So, dear fellow Fulbrighters or hopeful applicants, let’s explore a challenge I’ve been repeatedly facing lately, and see how it illustrates (in my opinion) what it means to be a Fulbright ETA, especially during the initial months:
- Develop extreme levels of flexibility. So I get all dressed up for the day and arrive at the school only to learn that some of my classes I just started are cancelled/delayed indefinitely due to scheduling changes. Wait, what, how long will it take before the schedule is figured out? Can the school really change the schedule 5 weeks into the semester? Oh yes, it can….if anything, expect the worst case scenario to occur – brace yourself.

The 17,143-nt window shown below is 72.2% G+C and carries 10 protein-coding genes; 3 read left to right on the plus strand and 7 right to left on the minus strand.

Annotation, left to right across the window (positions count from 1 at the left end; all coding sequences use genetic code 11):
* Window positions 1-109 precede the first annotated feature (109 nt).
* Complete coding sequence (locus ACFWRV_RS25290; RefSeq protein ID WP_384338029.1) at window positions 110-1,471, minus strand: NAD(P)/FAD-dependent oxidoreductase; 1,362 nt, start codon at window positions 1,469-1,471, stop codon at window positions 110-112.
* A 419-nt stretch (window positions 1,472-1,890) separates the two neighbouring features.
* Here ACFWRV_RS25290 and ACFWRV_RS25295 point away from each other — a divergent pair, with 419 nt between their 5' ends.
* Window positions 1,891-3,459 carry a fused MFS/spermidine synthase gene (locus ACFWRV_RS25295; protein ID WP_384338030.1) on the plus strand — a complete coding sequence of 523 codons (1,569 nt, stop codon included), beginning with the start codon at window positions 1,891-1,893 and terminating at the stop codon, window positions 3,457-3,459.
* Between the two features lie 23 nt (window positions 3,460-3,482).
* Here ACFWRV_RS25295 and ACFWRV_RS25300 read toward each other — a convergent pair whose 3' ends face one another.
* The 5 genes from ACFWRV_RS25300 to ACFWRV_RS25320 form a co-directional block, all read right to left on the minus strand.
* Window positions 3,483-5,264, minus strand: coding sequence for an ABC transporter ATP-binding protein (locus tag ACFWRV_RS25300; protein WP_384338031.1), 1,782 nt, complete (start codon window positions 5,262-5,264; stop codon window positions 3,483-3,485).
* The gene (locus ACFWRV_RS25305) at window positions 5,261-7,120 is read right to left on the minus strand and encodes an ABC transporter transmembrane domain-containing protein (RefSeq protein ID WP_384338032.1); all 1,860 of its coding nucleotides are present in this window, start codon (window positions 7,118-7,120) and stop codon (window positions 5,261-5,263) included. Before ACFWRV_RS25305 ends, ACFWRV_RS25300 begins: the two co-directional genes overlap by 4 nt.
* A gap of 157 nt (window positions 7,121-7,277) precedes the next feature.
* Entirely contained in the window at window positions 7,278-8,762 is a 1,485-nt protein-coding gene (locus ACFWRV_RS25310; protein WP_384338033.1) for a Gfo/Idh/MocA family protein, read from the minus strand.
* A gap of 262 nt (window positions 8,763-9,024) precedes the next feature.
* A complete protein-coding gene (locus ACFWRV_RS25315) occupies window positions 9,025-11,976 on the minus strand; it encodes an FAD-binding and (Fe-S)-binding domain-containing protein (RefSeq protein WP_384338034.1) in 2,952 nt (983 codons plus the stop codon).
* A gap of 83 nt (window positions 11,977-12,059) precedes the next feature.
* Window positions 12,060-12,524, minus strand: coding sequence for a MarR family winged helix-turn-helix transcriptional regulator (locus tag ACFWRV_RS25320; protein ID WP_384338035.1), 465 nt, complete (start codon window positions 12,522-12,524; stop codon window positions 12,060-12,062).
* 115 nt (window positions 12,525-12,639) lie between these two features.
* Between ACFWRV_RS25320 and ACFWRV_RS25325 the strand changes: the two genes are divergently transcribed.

- Practice self control. Great, my classes are delayed for God knows how long; that’s not the most pleasant news to be presented after spending time preparing materials, brainstorming ideas, and worrying myself sick because I want to do a good job. With such news, I react by first becoming distressed and wanting to shut down, and then I’m consumed by anger and want to swear like a sailor, or lash out with ethnocentric comments. Of course, I can’t control internal dialogue, but I can (and must) control how I conduct my words and actions aimed at my peers.